Domperidone, a ''hidden'' neurolep- tic, is used for symptomatic treatment of gastroesophageal reflux disease, despite i
Translated from Rev Prescrire March 2012; 32 (341): 196-197
Domperidone: ventricular arrhythmia and sudden death (continued) Abstract
Domperidone, a ‘’hidden’’ neuroleptic, is used for symptomatic treatment of gastroesophageal reflux disease, despite its uncertain efficacy. The intravenous form was withdrawn from the market in the 1980s following deaths due to cardiac arrhythmias. QT prolongation leading to cardiac arrhythmias, including life-threatening torsades de pointes, has also been attributed to oral domperidone. In 2010, two case-control studies, one Canadian and one Dutch, showed that patients who died suddenly or had severe ventricular arrhythmias were statistically significantly more likely than controls to have been exposed to domperidone. In practice, given its uncertain efficacy and a disproportionate risk of sudden death and severe ventricular arrhythmia, domperidone should not be used.
roleptic. These warnings were reinforced in 2011 (9-11), following publication of two new case-control studies in 2010 (12,13). Troubling Dutch data. A case-control study examined a Dutch general practice database including patients aged 18 years or over, between 1996 and 2007 (12). Cases were patients who either died due to cardiac causes preceded by abrupt loss of consciousness within one hour after acute symptom onset, or patients who died unexpectedly and who had been stable during the previous 24 hours, with no evidence of a non-cardiac cause. 1304 cases of sudden death and 62 cases of severe ventricular arrhythmia were matched with respectively 13 480 and 634 controls based on age, sex and date of onset. The risk of sudden death was about four times higher among patients taking domperidone (odds ratio (OR) = 3.7, 95% confidence interval (95%CI): 1.7 to 8.1), and daily doses above 30 mg were associated with an 11-fold increase in the risk (OR = 11.4, 95%CI: 2 to 65) (a,b)(12).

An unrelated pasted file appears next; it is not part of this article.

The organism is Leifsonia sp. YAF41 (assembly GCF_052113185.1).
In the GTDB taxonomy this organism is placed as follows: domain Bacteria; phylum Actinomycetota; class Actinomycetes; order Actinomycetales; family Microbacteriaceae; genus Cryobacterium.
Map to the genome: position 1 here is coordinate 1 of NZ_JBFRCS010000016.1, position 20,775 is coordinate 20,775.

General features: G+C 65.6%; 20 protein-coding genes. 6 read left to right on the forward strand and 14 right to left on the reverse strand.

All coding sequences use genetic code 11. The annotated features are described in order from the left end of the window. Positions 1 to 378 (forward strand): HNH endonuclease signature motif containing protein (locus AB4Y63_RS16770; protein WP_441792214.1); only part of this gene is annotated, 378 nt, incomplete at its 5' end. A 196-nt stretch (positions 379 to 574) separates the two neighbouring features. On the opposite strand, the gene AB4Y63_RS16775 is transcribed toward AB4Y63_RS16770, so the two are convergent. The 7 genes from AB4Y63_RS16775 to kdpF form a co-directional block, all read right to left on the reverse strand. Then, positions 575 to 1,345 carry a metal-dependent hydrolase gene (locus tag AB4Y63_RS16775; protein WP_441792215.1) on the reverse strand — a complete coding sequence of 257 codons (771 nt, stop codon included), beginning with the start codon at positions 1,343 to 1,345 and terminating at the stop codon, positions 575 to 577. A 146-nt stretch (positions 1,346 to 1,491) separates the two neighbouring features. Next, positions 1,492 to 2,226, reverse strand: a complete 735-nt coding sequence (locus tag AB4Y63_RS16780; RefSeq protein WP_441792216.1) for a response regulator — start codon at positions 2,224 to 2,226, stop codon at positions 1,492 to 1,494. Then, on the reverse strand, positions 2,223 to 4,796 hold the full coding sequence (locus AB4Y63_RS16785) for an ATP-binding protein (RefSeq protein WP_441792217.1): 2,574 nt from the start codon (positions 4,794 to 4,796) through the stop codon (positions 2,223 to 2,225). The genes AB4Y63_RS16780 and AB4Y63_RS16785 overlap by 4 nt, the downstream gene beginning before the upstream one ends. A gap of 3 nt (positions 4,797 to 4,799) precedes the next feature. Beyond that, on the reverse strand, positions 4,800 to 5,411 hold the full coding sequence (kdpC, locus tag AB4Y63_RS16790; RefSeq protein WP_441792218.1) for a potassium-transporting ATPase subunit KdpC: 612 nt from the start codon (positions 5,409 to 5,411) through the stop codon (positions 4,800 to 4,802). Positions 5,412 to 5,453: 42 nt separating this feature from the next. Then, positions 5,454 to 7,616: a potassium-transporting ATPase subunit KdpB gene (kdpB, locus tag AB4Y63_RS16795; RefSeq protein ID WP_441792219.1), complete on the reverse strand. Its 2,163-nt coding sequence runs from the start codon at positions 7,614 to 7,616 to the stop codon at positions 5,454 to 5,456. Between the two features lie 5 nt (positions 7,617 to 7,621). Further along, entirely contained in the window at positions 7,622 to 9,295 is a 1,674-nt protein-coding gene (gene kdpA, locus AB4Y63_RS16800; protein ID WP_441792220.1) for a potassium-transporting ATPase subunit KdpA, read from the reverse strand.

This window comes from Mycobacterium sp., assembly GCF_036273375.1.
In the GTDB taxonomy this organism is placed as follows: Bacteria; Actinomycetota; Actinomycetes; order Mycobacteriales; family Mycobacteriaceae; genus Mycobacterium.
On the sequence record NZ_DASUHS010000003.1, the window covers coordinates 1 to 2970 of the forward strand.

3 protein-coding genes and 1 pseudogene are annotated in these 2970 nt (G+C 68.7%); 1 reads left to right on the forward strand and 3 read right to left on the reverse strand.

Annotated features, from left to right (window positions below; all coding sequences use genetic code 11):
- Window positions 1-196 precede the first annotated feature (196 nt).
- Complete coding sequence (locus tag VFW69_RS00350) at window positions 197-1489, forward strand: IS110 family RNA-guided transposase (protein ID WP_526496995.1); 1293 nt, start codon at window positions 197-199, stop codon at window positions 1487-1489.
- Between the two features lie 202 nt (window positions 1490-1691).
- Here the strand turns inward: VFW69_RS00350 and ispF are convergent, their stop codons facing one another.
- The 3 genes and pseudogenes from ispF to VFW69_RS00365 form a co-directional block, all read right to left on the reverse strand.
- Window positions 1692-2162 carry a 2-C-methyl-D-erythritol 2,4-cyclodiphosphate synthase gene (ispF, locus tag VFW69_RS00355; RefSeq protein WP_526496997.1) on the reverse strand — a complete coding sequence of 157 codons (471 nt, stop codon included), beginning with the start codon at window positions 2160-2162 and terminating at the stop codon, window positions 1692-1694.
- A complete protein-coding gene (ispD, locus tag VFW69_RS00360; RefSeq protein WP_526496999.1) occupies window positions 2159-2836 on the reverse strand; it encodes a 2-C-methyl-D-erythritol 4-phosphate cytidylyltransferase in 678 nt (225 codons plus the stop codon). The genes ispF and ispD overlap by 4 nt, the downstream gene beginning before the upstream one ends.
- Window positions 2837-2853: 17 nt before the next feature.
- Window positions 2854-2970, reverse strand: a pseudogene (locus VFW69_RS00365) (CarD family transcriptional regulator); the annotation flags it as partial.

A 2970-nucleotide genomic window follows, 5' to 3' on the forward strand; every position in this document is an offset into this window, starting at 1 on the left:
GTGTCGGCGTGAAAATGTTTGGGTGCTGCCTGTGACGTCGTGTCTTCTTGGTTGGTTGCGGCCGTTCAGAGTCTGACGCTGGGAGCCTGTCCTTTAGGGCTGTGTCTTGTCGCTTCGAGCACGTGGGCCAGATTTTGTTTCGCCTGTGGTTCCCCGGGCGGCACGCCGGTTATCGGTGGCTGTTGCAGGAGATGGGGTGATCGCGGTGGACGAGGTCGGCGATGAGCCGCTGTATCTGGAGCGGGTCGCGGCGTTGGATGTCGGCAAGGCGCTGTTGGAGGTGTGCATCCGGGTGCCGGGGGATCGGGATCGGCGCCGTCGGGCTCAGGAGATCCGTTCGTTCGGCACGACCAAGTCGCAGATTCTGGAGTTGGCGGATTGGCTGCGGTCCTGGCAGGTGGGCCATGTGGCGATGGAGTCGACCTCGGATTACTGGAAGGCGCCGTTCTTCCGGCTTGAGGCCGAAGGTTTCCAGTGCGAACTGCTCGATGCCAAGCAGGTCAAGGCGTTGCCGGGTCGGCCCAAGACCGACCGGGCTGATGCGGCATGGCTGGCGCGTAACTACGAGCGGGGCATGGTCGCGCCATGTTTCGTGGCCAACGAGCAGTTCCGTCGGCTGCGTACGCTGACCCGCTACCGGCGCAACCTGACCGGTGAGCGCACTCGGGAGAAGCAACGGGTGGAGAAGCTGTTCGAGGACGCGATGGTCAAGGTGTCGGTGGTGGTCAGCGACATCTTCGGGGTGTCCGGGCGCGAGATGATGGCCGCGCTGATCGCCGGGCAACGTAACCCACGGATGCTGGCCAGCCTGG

Rev Prescrire 2012; 32 (341): 196-197.
omperidone is a “hidden” neuroleptic used for symptomatic treatment of gastroesophageal reflux, nausea and vomiting (1,2). QT prolongation leading to cardiac arrhythmias, including lifethreatening torsades de pointes, has been attributed to domperidone (1,3,4). In 1986, ventricular arrhythmias, that were sometimes fatal, led to market withdrawal of injectable domperidone. However, oral forms remained on the market. Domperidone is metabolised by cytochrome P450 isoenzyme CYP 3A4. Co-administration with drugs that inhibit this isoenzyme, such as macrolides and azole antifungals, can lead to domperidone accumulation causing QT prolongation and cardiac arrhythmias (5-7). A Dutch case-control study conducted in 2005 showed that patients who died suddenly due to cardiac causes were four times more likely than controls to have been exposed to domperidone (2,8). In late 2008, QT prolongation and ventricular arrhythmias were added to the summaries of product characteristics (SPCs) for products containing this neu-